COVID Communication Checklist + Free Messaging TemplatesAug 17, 2021
Oh dear, regional NSW, here we are again! If your business has recently been negatively impacted or closed down due to the coronavirus, firstly – we’d like to extend a heartfelt apology and a virtual hug. I don't think any of us expected to be back here again and this uncertainty that looms is certainly not great for business!
To try and make things a little easier for you during this time we have prepared a communications checklist that in the case that you need to shut down your business or significantly change operation.
1. Google My Business
Your Google My Business page is possibly the first page that your customers will come across as they search on Google to see whether your business is operating during the lockdown. In 2020, Google added a specific posting category where you can add a ‘COVID-19 Update’.
It is really important you update this for your customers who may not be part of your social media communities, or on your database. You will need access to your Google My Business page (separate to your website) and you can update this via the ‘Posts’ section, which can also be used as a secondary social media feed.
Also, if your business hours have changed don’t forget to update the ‘Info’ section.
2. Social Media Announcements
People are checking their social media channels prolifically for updates. For this reason, we recommend that you use your social media pages for regular day-to-day updates on your organisation’s plan. Ways you can do this include:
- Publish an informative post outlining your plan of action and pin this to the top of your Facebook page. For a personal touch, you could have your CEO or business owner deliver this message via video. If you do include a video, be sure to include the main points in the post copy so people can find the information they are looking for quickly.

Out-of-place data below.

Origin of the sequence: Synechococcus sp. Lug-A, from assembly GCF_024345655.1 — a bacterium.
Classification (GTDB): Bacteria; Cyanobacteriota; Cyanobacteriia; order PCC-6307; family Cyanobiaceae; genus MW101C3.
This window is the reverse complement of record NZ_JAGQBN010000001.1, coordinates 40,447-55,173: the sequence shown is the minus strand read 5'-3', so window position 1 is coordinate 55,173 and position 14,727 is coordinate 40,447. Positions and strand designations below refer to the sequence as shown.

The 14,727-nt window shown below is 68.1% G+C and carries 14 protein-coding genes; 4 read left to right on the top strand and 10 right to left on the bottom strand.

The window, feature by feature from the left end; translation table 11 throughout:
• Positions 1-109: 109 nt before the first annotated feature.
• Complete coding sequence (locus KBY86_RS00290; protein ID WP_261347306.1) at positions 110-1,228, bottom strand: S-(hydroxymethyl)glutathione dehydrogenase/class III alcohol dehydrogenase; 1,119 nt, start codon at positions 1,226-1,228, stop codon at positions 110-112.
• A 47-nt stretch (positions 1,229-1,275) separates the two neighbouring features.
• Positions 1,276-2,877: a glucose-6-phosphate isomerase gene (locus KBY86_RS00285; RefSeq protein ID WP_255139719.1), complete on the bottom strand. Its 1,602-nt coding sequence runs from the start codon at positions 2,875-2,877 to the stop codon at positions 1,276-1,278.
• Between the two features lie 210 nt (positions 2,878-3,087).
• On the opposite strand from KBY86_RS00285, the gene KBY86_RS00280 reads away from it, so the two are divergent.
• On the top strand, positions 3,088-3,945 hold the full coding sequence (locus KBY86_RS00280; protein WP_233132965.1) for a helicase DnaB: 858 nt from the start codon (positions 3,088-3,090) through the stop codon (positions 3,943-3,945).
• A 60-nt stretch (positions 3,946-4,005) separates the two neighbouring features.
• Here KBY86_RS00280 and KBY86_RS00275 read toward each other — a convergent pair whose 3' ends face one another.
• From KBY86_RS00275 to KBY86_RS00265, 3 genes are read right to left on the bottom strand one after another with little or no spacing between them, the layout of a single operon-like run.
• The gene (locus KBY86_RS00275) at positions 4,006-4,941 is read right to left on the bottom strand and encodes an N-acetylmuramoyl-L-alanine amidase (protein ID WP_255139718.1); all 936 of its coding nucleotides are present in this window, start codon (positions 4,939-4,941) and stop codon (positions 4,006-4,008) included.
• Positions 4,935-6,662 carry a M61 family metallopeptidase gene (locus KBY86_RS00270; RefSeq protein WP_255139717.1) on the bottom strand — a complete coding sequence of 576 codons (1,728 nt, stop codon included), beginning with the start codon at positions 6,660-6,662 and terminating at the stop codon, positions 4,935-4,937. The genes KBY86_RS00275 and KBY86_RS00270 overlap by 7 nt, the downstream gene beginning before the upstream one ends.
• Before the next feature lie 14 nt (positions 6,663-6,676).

- You can also update your Facebook cover page or LinkedIn company page header with information outlining your closure / changes.
- Dedicate an Instagram story highlight to your COVID-19 updates. This can be removed at a later date and is a good way to provide shorter messaging around progressions.
3. Website Pop Up / Banner
Your website will also be one of the places your customers will check to see where your business is at. Ask your web developer to create a popup or a header banner for your website that includes key information about business closures or reduced operations.
A message can be as simple as:
“Please note: We are closed until further notice. Check our social media for regular updates.”
Or it can be a more extensive letter such as:
“Important Message from the [CEO]
It is with a heavy heart that we inform you that [Your Organisation] will be closed from [date] until further notice due to COVID-19.
We aim to support our staff as much as possible during this time.
[Here you can include ways you may still be operational (i.e. takeaway food and drink, online store, zoom consultations, etc.)]
As we continue to monitor the situation closely, we will keep you informed via our social media, newsletter and website. For broader information, please refer to the official Australian Department of Health website.
Please stay safe and well.
[Your Name] [Your Position]”
4. Email Newsletter
Don’t forget to inform your email database with a letter from the owner or CEO.
Mailchimp is a great free tool you can use to send professional email newsletters if you don’t already have a software to do this with.
Try to keep the email as succinct as possible, whilst addressing all the measures your organisation has taken. People are receiving email updates constantly from organisations, so make sure you lead with your organisation’s largest change and put it in the subject line.